Contents List of Tables Acknowledgments List of Abbreviations Introduction: Invisible Men 1. Putting on the Uniform 2. Multifarious Duties 3. Discipline and Defaulters 4. Factions and Friendships 5. Police Unions and Federations 6. The Police and the Public: Animosity 7. The Police and the Public: Fraternizing 8. The Police and the Public: Women 9. Domestic Life 10. Taking off the Uniform Conclusion Appendix: Chief Constables in Birmingham, Liverpool, and Manchester, 1900-1939 Bibliography Index
Joanne Klein is Associate Professor of History at Boise State University, Boise, Idaho.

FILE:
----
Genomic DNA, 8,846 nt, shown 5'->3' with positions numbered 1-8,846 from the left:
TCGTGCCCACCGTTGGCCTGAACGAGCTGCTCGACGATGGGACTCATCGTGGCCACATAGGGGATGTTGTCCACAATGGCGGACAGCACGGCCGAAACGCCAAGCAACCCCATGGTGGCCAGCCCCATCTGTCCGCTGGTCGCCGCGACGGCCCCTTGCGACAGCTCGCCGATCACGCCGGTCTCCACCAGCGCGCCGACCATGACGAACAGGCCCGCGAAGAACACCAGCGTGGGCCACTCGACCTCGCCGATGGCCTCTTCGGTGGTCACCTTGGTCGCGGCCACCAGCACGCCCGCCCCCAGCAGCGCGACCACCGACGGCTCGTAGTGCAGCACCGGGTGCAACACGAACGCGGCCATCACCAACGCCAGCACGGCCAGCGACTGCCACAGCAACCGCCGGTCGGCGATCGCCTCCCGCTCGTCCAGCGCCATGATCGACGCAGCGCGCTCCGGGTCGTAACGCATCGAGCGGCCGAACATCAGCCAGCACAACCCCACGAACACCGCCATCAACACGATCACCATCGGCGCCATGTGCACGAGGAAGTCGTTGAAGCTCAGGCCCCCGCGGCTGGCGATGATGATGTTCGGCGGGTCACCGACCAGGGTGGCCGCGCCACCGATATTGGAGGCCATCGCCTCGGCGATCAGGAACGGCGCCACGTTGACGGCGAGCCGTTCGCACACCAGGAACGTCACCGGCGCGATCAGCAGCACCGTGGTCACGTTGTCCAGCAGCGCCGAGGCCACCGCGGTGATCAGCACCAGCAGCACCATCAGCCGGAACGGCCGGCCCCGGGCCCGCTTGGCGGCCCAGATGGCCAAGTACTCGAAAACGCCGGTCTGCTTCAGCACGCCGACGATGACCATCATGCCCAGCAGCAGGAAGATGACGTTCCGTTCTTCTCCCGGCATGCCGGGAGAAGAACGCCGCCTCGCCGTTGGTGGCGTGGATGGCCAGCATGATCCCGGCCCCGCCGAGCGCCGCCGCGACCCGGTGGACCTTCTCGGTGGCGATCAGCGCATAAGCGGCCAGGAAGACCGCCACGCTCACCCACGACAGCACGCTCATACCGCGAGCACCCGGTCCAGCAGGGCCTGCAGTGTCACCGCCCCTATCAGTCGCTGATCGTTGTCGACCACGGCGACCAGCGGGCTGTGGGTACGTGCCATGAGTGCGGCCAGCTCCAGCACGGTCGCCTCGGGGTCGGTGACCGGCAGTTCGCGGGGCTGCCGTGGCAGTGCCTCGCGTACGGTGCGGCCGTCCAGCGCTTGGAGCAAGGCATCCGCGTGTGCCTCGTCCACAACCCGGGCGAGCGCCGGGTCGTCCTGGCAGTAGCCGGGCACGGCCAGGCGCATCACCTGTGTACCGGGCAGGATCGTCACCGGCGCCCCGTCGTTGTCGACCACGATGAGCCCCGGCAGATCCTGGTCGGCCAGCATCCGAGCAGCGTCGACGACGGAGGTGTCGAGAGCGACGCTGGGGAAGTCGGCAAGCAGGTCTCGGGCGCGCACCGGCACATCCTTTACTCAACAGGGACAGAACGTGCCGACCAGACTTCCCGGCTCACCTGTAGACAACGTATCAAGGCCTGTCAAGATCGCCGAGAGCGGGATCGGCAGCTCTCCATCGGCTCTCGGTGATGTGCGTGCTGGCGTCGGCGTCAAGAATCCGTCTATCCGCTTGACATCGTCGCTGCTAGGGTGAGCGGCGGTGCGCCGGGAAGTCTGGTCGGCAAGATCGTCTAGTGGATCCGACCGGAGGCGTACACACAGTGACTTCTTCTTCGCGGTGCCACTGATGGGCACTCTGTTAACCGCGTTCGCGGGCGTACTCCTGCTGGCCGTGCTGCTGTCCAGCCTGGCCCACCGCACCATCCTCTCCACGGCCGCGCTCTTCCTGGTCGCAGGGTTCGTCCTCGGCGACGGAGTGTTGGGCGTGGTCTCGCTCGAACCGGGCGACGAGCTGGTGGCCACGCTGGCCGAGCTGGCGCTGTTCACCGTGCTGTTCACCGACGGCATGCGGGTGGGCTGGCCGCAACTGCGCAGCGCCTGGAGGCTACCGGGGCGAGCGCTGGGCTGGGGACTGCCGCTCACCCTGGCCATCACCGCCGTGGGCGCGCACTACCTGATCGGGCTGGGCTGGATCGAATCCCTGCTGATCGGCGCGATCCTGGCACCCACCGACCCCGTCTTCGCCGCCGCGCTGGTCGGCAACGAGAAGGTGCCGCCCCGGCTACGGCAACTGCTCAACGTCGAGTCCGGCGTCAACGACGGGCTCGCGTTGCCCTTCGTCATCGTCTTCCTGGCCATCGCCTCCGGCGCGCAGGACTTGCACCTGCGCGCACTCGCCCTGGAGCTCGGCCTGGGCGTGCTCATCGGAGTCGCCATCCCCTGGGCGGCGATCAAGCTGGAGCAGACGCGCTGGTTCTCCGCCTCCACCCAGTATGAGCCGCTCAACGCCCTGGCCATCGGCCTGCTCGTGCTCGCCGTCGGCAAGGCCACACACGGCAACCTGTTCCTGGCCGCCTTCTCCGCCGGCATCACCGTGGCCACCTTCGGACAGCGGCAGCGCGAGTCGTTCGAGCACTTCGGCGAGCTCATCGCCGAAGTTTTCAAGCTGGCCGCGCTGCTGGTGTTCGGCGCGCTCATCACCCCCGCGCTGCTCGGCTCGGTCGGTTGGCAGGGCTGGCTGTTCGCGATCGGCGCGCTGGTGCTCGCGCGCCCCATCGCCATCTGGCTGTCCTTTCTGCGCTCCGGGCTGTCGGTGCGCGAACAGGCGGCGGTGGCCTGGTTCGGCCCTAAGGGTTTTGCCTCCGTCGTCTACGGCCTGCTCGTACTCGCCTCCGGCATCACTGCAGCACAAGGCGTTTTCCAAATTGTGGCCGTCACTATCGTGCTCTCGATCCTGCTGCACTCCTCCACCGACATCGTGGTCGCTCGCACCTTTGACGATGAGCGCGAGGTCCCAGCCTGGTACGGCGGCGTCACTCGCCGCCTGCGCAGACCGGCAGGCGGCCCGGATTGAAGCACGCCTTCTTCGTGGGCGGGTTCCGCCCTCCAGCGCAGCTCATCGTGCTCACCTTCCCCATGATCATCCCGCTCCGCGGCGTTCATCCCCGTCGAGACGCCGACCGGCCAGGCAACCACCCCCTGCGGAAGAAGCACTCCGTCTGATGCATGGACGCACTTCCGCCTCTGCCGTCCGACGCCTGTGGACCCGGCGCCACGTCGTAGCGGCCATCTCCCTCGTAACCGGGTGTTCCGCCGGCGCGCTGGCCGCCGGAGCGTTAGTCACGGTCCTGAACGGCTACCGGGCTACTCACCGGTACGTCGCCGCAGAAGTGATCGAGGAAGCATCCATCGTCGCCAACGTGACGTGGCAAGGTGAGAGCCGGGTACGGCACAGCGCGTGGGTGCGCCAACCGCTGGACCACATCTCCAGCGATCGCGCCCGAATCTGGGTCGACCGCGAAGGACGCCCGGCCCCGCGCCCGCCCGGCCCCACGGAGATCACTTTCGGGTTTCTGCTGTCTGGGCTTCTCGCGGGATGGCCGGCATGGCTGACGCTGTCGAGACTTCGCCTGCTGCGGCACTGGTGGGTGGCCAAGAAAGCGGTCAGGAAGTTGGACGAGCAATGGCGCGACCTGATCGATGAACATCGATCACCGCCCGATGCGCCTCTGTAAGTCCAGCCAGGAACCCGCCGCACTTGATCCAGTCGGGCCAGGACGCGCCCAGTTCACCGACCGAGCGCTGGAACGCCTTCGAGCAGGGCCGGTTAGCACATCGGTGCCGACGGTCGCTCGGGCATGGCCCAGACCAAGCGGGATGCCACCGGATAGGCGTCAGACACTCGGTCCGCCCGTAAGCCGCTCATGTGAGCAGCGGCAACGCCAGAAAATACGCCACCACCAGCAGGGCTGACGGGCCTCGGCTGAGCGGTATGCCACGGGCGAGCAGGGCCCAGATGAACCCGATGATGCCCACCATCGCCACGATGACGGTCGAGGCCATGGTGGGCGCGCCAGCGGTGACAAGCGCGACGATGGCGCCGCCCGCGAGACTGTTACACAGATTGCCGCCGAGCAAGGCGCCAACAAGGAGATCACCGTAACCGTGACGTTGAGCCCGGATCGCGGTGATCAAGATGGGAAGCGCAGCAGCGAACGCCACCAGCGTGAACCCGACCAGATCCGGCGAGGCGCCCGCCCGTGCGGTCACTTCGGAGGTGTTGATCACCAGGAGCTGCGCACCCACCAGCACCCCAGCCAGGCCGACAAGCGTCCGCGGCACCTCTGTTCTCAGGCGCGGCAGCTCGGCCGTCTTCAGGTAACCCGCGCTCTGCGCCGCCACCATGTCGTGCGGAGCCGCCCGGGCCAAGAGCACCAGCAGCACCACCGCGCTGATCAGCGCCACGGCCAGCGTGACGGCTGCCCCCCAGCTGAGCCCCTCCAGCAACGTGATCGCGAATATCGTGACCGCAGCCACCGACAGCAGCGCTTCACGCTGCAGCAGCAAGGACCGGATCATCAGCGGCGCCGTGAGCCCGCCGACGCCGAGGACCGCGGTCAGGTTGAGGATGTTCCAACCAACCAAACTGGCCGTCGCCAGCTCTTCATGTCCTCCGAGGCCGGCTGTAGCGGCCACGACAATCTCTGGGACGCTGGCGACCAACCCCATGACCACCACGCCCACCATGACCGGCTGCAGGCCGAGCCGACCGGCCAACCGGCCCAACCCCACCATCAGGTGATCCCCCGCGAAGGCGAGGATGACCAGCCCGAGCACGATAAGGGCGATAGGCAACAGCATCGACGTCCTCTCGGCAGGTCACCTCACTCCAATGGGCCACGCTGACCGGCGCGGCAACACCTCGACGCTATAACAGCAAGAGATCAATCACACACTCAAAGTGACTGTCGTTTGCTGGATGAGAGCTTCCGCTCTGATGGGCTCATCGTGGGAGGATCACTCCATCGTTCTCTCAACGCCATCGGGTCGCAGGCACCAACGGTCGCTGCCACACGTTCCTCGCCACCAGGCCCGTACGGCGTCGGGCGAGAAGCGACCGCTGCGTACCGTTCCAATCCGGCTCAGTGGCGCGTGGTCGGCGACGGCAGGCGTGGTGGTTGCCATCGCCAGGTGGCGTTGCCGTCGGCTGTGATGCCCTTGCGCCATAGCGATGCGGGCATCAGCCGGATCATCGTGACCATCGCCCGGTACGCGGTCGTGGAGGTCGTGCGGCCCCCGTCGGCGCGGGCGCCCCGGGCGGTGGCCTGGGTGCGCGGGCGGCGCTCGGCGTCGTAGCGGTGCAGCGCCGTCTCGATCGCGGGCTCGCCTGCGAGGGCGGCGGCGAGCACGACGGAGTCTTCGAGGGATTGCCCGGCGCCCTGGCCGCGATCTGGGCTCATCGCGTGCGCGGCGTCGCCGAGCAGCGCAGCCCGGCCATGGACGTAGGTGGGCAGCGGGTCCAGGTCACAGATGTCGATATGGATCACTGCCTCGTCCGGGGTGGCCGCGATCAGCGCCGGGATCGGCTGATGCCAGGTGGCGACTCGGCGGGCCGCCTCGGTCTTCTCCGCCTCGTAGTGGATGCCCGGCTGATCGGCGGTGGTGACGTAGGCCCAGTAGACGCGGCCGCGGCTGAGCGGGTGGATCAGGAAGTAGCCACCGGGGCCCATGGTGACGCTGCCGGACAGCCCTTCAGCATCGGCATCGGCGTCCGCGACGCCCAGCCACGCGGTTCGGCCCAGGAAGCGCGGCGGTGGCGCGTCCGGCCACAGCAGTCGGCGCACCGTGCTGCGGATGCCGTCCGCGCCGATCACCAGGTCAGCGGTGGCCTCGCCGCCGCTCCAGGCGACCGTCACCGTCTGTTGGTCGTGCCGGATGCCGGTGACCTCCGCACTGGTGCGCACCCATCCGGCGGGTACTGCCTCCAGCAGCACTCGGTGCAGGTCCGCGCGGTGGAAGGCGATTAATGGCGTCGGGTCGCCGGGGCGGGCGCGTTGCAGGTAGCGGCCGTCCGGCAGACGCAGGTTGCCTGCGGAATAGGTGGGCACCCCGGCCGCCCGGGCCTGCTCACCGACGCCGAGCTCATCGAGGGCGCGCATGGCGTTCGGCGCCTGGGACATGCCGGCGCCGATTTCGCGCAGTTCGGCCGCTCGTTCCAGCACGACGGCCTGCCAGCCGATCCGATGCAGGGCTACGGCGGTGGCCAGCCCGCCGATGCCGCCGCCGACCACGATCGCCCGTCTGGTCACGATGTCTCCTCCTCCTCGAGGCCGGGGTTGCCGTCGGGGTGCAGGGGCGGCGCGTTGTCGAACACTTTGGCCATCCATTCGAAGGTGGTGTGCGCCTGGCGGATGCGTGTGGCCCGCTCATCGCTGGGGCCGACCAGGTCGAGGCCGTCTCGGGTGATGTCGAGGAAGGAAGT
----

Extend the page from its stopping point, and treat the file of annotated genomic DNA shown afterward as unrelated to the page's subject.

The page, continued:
This book is greatly to be welcomed. Based on research from little-known provincial police archives, it provides a major addition to our knowledge of working-class life and work in general, and the life and work of the English police officer in particular. It explores police relations with the public, the varied arrangements of the Bobby's domestic life, and the vicissitudes of his working life from the moment that he first put his uniform on, to when he finally took it off as a result of death, dismissal, resignation or retirement. The book is just what good history should be - well-researched, persuasively argued and a pleasure to read. This is an excellent book. It is well-written and extremely interesting, filling a gap in an historical literature, which is dominated by official and institutional perspectives, by illuminating the daily and working lives of constables. The 'discovery' of the ordinary policeman is one of the most significant recent developments in police history. There used to be a tendency, especially in Marxist treatments of the subject, to dismiss individual constables as mindless ciphers, who acted simply on the prejudices of their bourgeois paymasters. Following the more subtle interpretations of Carolyn Steedman and Clive Emsley, however, a number of scholars have explored in detail the origins, experiences and attitudes of ordinary policemen. These studies have unearthed much about everyday police work, while (most importantly) asserting the development of an independent, working-class police sub-culture. Joanne Klein's work fits very much into this new mould of police history and Invisible Men builds on her previous publications to offer an impressively comprehensive account of constables in Liverpool, Manchester and Birmingham in the early twentieth century. Working from three police archives, Klein manages the inevitable deficiencies in each series of records very effectively, drawing on a wide variety of material, including chief constables' reports, personnel files and watch committee minutes, in addition to the Police Review and other specialist publications. After a brief introduction, she devotes the opening chapters to the basic dynamics of police work, covering recruitment, duties, discipline, internal relations and unionisation. Recruits were ordinary working-class men, many of whom failed to withstand the rigours of what they had previously assumed was a 'soft' job. They had an enormous range of duties to perform, especially after the First World War when traffic duties expanded and the installation of telephones left constables inundated with often frivolous complaints from the public. Furthermore, they had to work within a tight disciplinary regime, intolerant not only of lateness and insubordination, but also of such precious enjoyments as a cigarette, beer or idle chat. Though Klein stresses that constables generally got on well together, forming a fairly cohesive and loyal unit, she also dissects acute generational divisions within the forces, especially after the 1919 Police Act, when more experienced constables often lost out to younger, better-educated men in competition for promotion. She goes on to narrate the struggles over unionisation in the 1910s, charting the different reactions of her chosen forces (striking Liverpool contrasting nicely with quiescent Manchester) and the men's continuing struggle to voice their grievances in the inter-war period under the new Police Federation. A trilogy of chapters follows dealing with police-public relations, exploring both bitter and cordial aspects of interaction with a populace fractured by class and gender. The inter-war period saw an amelioration of relations between the police and working classes, thanks largely to the continuing decline of popular alcohol consumption; at the same time, complaints from the more affluent multiplied, reflecting the unprecedented (and unwelcome) police attention they were receiving as motorists. Klein finds plenty of constables engaged in agreeable conversation with shopkeepers and working-class locals, and some even turned a blind eye to customary thefts, including 'perks' taken from the Liverpool docks. Most perceptive is her recognition that police work entailed considerable, though tightly regulated, interaction with women. Several men were sacked for their amorous advances, even though they were not always unwelcome, and most constables maintained the cautious, highly discretionary approach to prostitutes they inherited from the Victorian period. The closing sections deal with the personal lives of policemen and how their careers came to a close. While senior officers preferred not to pry too closely into purely private matters, constables nevertheless experienced considerable regulation of their personal lives: girls to be married were scrutinised, as were proposed residences, and wives were forbidden from working. While most relations were amicable, complaints about noise, children's behaviour or cleanliness could also expose a constable's relations with his neighbours to official investigation. Furthermore, records reveal the flexible marital situations some constables negotiated, including separation agreements, covert adultery and a few falsely claiming to be single in order to keep courting. While some cases might end in the sack, those who failed to reach their pension largely grew tired of the job, thinking they could do better in a trade. While a few died of accident, illness or suicide, most left voluntarily, generally at times of economic promise and before they had served much more than twelve years in the force (the pension acting as a major incentive to stay thereafter). There is much to recommend this study, not least the wealth of detail Klein packs in. Useful nuggets reward a wide variety of interests, especially in those sections concerning private life and women (for example the discussion of pre-marital sex and abortifacients, pp. 230-31), demonstrating that police records are not just for police historians. This is, though, overwhelmingly a book about the police. Klein argues throughout that constables were very much of the working class, tending perhaps to understate the peculiarities of their position - the scope of officer supervision to which they were subject and the surveillance they exercised over the rest of the working classes - which she amply documents. Police historians will be grateful for such a thorough study, especially of the twentieth century; yet not having departed much from the police archives, Klein has little to say on adjacent subjects, such as crime or the social effects of policing. Her discussion of relations with the working classes, much of which is very useful, has a tendency to become a little lop-sided; the discussion of policing strikes (pp. 183-87) dwells more on police resentment of such duties than on how they influenced ordinary people's perceptions of constables in other contexts. Despite these reservations, Invisible Men ably achieves its goal of exposing the experiences and concerns of police constables in this period. Anyone interested in the history of urban policing should consider it an attractive addition to their book shelves. Invisible Men ably achieves its goal of exposing the experiences and concerns of police constables in this period. Anyone interested in the history of urban policing should consider it an attractive addition to their book shelves. In recent decades, historians have examined British police officers in many ways: as defenders of an increasingly civilized social order, as "blue locusts" imposing bourgeois standards on the poor, as symbols of a particularly British national identity, and, more recently, as workers. There are echoes of all these perspectives in Joanne Klein's well-researched and engaging study of early twentieth-century policing in three British cities. Her emphasis, however, is on the policeman as a man (at a time when the overwhelming majority were, in fact, male), and she effectively reconstructs the daily lives of ordinary constables whose job "brought the criminal justice system and working-class culture together in unexpected ways" (2). There are several recurrent themes. Klein describes a common police culture, while also emphasizing the impact of individual personalities, such as the chief constables who imposed diverse disciplinary regimes on the men they supervised. More generally, the book highlights how constables personally negotiated the tensions between policing ideals as expressed in manuals and the real circumstances on their beats. Alongside a deeply felt police camaraderie, Klein finds a "legion of disharmonies" (110) caused by differences in age, rank, education, religion, and temperament. She stresses the effects of the 1919 Police Act, which not only improved conditions but also increased recruitment requirements, resulting, among other things, in "generational conflicts" (114). Another chronic tension involved money, as watch committees' parsimonious tendencies to "put economy before efficiency" (24) undermined the quality of everything from training to uniforms. Such strains grew as the extent and complexity of police duties increased. Constables learned their jobs "on their feet" (24). Soon disabused of the common working-class opinion that policing was "easy" work, they found it difficult to live up to more idealized notions of their profession. "The police constable who carried out his duties without question," Klein notes, "existed only in fiction and police instruction books" (72). Daily practice (and colleagues' advice) taught them not only how to do their jobs but also how to bend the rules. Neglect of duties made up the bulk of disciplinary cases, even if the influence of alcohol declined dramatically throughout this period. Other constables were reprimanded for excessive zeal, having sought to "enforce laws that did not exist but which they thought should exist" or distribute "rough justice" (95). As Klein shows, officers walked not only their beats but also a fine discretionary line between strictness and generosity. The difficulties were particularly acute when suppressing behavior-such as street betting-that most people did not even see as "criminal" and that offered temptations for bribery and corruption. A key issue-which takes up three of the book's ten main chapters-concerns police relationships with the public. These were characterized by patterns of conflict and comity that varied by class and gender. The working classes were most likely to respond to police interference with violence, while the middle and upper classes were more prone to be "patronizing" and send letters of complaint. Klein sees a general improvement in policeand-public interactions, noting an increased civilian willingness to assist constables in trouble and, more generally, to cooperate with investigations. Constables had friendly relations with the public through gossip, assistance, favors, perks, and charity. Such contacts show, Klein argues, that constables "remained part of the working-class community" (221). One tricky issue, however, involved police relationships with women, which took both consensual and coercive forms. One of the book's most interesting aspects concerns the multifaceted relationship between policing and new transportation and communication technologies, particularly the growth of motoring and the expanding use of the telephone. Both sorts of tasks-whether directing traffic and ticketing motorists or responding to telephone requests for assistance with a myriad of (often petty) problems-not only interfered with what officers saw as their main duty (i.e., fighting crime) but also contributed to tensions between police and public: notably, the growth of motoring meant the "higher classes" had more encounters with (working-class) police officers. Klein's focus on provincial cities is indeed a valuable, refreshing corrective to a historiographical tendency to view policing in Britain chiefly through the prism of London; however, while one can applaud the desire to emphasize the distinctive character of policing in Birmingham, Liverpool, and Manchester, greater engagement with events in (and the existing literature on) the capital would have enabled more direct comparison and improved clarity about the revisionist potential these other contexts offer. As Britain's largest and most high-profile force, London's Metropolitan Police surely disproportionately influenced the image and practice of British policing. The late 1920s, for example, saw several high-profile scandals in the nation's capital, involving topics such as street offenses, interrogation procedures, and corruption. The results were not only heated press and political debates but also parliamentary investigations, which, while briefly referred to, are not contextualized. The introduction of female police (or at least the intense debate around the issue) is also curiously absent from an otherwise comprehensive analysis of the police issues of the time. Police relations with foreigners or ethnic minorities are only mentioned in passing, which is surprising given that in all three urban areas-particularly Liverpool-such groups would have been a significant presence. Nonetheless, this is a lively and remarkable book. If one of Klein's goals was to break down the public's view of the police (perhaps held as much now as then) as a "monolithic entity" (110), she has succeeded magnificently by offering a complex portrait of how everyday policing was experienced as a mixture of boredom, excitement, violence, humor, tragedy, and, at times, absurdity. In a strikingly original chapter, the extensive institutional supervision to which constables were subjected even allows Klein to provide insight into police officers' domestic lives. An effective combination of detailed research and clear writing, Invisible Men joins the ranks of the must-read books about British policing. ...this is a lively and remarkable book. If one of Klein's goals was to break down the public's view of the police (perhaps held as much now as then) as a "monolithic entity" (110), she has succeeded magnificently by offering a complex portrait of how everyday policing was experienced as a mixture of boredom, excitement, violence, humor, tragedy, and, at times, absurdity. In a strikingly original chapter, the extensive institutional supervision to which constables were subjected even allows Klein to provide insight into police officers' domestic lives. An effective combination of detailed research and clear writing, Invisible Men joins the ranks of the must-read books about British policing. Dans la florissante production en histoire des forces de l'ordre, trois ages, non strictement chronologiques, peuvent etre distingues : l'approche institutionnelle aurait ete completee par l'attention aux metiers de police, potentiellement revelateurs des conditions d'existence des milieux populaires et, plus generalement, d'un ordre social saisi " par le bas ". Le livre de Joanne Klein releve incontestablement de cette derniere approche. Il s'inscrit, sans que l'auteure le revendique, dans une histoire du quotidien dont Thomas Lindenberger a montre qu'elle etait feconde pour rendre compte de l'activite des forces de l'ordre. Ce tournant " comprehensif " d'une histoire de la police longtemps marquee par les approches " critiques ", se retrouve dans la problematique de l'ouvrage. A rebours des conclusions de Mike Brogden ou Barbara Weinberger, l'auteure demontre que les Police Constables (agents de police subalternes, l'equivalent des " gardiens de la paix " francais) " faisaient partie integrante de la vie de la classe ouvriere " (p. 2) dont ils etaient issus et dont ils ne s'etaient pas detaches. L'ouvrage est tres convaincant dans son analyse des candidatures, du recrutement et de l'entree dans le metier (chapitre 1). La lente professionnalisation (droit a retraite en 1890, Police Act de 1919, etc.) attirait des candidats en nombre, sans que leurs qualites physiques, morales ou scolaires ne permettent d'effectuer une veritable selection, hormis dans les periodes de crise de l'emploi. Le travail de l'institution visait donc autant la discipline de ces recrues (chapitre 3) que celle des milieux dont ils etaient issus. Les agents continuaient d'ailleurs d'entretenir avec ces derniers des echanges nombreux, fondes sur de necessaires accommodements face a des textes dont les " entrepreneurs de morale " (instituteurs et directeurs d'ecole notamment) regrettaient qu'ils ne fussent pas plus severement appliques (en matiere de consommation de tabac par les jeunes adolescents, d'alcoolisation). De leur cote, les policiers assignes a un travail de rondes pedestres etaient soumis a une intense surveillance hierarchique qui les obligeait a rendre compte de chacune de leurs pauses ainsi que des temps consacres a la redaction des rapports : le developpement, entre-deux-guerres, de l'usage du telephone et des guerites de police (police boxes) permit d'effectuer ce controle en temps reel (chapitre 2). Le travail de nuit, massivement repandu (deux tiers des patrouilles selon l'auteure, p. 46), permettait de desserrer des contraintes largement contournees. En matiere de pratiques et de culture professionnelles, les conclusions de Joanne Klein sont desormais bien etablies. L'originalite de l'ouvrage reside dans les fenetres ouvertes sur la vie privee des Police Constables (chapitre 9) et dans une approche genree particulierement heuristique. Ainsi, " les policiers avaient plus que d'autres hommes la possibilite de frequenter des femmes ", mais ils risquaient beaucoup en la matiere (p. 223). Les policiers reconnus coupables de violences sexuelles ou de harcelement etaient quasi systematiquement renvoyes, meme quand leurs victimes etaient des prostituees. Ces dernieres n'hesitaient d'ailleurs pas a faire appel a la police pour les proteger d'autres hommes. Cet apport d'une enquete locale tres minutieuse est au nombre de ceux qui appellent des prolongements geographiques et chronologiques. Joanne Klein is eager to point out that her book "Invisible Men" is not "a history of police headquarters, criminal investigation departments, and specialized units, or an exploration of government criminal justice policies and legislation" (p. 1). Rather, Klein is interested in the work and domestic lives of police constables in Liverpool, Manchester, and Birmingham between 1900 and 1939. She explores how ordinary working-class men became policemen. "Due to force age minimums, applicants had held jobs for five to ten years already and so were working class through their work experience as well as by upbringing. Policing was usually a second or third job" (p. 14), she concludes. Klein's book displays a formidable sense for the difficulties and challenges faced by the new constables: the impertinence of senior officers intruding into private and family lives; the strict but often confusing and rather abstract rules and instructions; the need to explore the meaning of 'good police work' by oneself. "Probationers found it challenging to endure supervision from sergeants and other senior officers. Small problems turned into large ones if they over-reacted to inquiries about their work. [...] But what could seem like a harmless wisecrack elsewhere could get a man disciplined for insubordination, particularly if said in front of witnesses" (p. 31). Klein discusses the need to balance multifarious duties, often rather dull ones, and to decide how to spend finite working hours and limited energy. It was not always easy to know what was expected by senior officers and, more generally, what was considered good judgment and adequate police work. Constables had to balance public opinion, official requirements and their own personal notions of justice. Klein dedicates some convincing chapters to the interaction among policemen, their networks of friendship, patronage and factions and, more importantly, the interaction between the police and the public. She is not only concerned with mutual animosities, but also sensitive to different modes of fraternization. Especially after World War I, Klein writes, one can witness civilians offering their assistance to one policeman or another, for example in arresting a drunk rough. The 1920s and 1930s were marked by two developments: decreasing working class-hostility towards the police on the one hand, and increased middle class-animosities on the other. In her well-executed analysis of police-public-relations, Klein puts an emphasis on the interaction between policemen and women: "Women created a particular strain between the strong male culture fostered in police forces which reinforced working-class male chauvinism and force expectations that men behave with the utmost civility. This culture created a tendency to treat women as subordinate at the same time that it created indignation when senior officers meddled in courtships and other consensual relationships. Forces tried to restrict contact with women as much as possible, realizing that the police image was particularly vulnerable when it came to how policemen treated women" (p.222). This work is an important contribution to an underresearched period in the history of English policing and to the history of working-class culture in general and is built on previously neglected resources from police archives in England's three principal provincial cities. The book is well structured, allowing the reader to follow the careers of the constables from entry to the force, through the experience of learning the ropes; their experience of discipline; the camaraderie, conflict, and cooperation that created a body of working men aware of their common interest; their relations to the public; their domestic lives; and ultimately to their final career trajectories. Aspects of this story are well known, such as the process of unionization and the formation of the Police Federation between the 1890s and 1919, but even these elements are illuminated with new detail on the factionalism, favoritism, and unevenness of experience within and between police forces and the limited effect the Federation had in some forces (110-166). Joanne Klein also has important things to say about generational change within the organization, with the Police Acts of 1890 and 1919 transforming policing from a casual working-class job into a skilled occupation with an educated and disciplined workforce but at the same time erecting barriers between different generations of policemen with different abilities and approaches (8-9, 114-121). Nonetheless, despite the improvement in the quality of constables, it is central to Klein's argument that police forces remained resolutely working class in character, with all police officers up to chief superintendent, and even some chief constables, beginning their careers as officers on the beat (4-5, Appendix). The idea of a working-class police force has considerable implications for the idea that the police represent a body for the "social control" of the working class by the bourgeoisie, given that not only were the police themselves drawn from the working class but they also enforced working-class norms on the population they policed and within their own organizations (222-284). If the police received rough treatment from some elements of the working class, many more working-class men still saw policing as an acceptable opportunity for good employment, and they were often encouraged by their families to apply for the force (167-196, 11). Indeed, Klein argues that it was actually the fact that policemen were drawn from the working class that made them able to interact with the public because they shared a common culture and therefore common values (42). The police became somewhat distanced from the public, it is argued, not because they lost their class identity or because of any fundamental and irreconcilable hostility from the working class but because of the changes to their role wrought by the advance of technology between the two world wars, which increasingly took men off the beat and isolated them from the regular interactions that had marked out earlier forms of policing (61-71).